Jay's other example, constructing a class curriculum, helps to illustrate the point. He thinks that upper and lower limits on "homework" don't mean much when he is putting together a syllabus. That is certainly not my experience. When I plan a course (and I'm putting together two right now), there are all sorts of external restrictions. The semester is only 14 weeks. The course is two, three or four credits. The capacity and willingness of students to absorb material is not unlimited. Students have other obligations.

So I don't think the question of "how much is too much" can be subordinated to the assembly of our wish list.

In fairness to Jay, he does acknowledge that there must be some limit. He just seems to think that it's awfully high. (Apparently 91% marginal rates don't shock his conscience even though, when they existed, few people actually paid them.)

In the end, he responds to the question that he won't answer with one of his own. Taxes he says are a means to the end of government services. I disagree in that government services are also a means to some desired result.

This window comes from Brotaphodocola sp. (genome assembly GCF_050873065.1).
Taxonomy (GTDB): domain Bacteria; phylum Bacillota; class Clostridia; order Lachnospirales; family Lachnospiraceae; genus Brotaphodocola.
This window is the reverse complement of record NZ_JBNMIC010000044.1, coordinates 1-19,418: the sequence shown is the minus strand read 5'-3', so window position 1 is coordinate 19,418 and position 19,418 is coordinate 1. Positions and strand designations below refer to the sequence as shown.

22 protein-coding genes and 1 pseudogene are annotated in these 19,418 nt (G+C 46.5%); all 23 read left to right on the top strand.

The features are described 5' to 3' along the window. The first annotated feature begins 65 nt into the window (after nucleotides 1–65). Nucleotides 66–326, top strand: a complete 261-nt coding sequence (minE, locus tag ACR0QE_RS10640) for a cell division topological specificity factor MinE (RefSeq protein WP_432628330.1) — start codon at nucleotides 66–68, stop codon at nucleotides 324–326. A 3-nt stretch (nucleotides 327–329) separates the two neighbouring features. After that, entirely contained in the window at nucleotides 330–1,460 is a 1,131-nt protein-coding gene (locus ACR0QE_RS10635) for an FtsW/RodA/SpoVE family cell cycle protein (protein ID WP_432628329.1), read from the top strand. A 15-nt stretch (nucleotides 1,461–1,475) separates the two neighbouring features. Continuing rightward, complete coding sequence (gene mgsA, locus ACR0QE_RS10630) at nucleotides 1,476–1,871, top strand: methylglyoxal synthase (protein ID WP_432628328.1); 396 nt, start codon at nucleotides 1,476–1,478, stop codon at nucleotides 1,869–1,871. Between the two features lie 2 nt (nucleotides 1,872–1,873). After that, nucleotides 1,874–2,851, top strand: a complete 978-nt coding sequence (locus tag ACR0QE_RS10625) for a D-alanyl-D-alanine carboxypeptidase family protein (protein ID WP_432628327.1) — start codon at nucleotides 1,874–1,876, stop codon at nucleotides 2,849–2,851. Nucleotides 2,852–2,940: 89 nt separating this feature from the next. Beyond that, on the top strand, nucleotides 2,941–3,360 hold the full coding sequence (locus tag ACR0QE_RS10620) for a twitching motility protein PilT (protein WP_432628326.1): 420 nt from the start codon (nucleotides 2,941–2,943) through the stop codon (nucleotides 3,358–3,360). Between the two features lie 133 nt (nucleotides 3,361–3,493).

He wants to know what we should do about the poor performance of MPS:

If so many students are currently failing in a well-funded, well-organized, tightly-regulated school system staffed by generally very talented and compassionate teachers, what would you replace it with? What would you cut, change, rearrange, or do differently to achieve different results? If the superintendent's requests above aren't going to make a difference, what will?

If we see MPS as a means to education, the answer may well be that no additional input to MPS will do much of anything. That's certainly the impression I seem to get whenever I talk to someone who actually works there.

Driving down to Marquette this morning, I heard Gwen Moore interviewed on WMCS. She talked about child care being a "bottomless pit of need" and, based on her comments during the interview, I think she sees the entire world that way with government being the only way to meet those needs.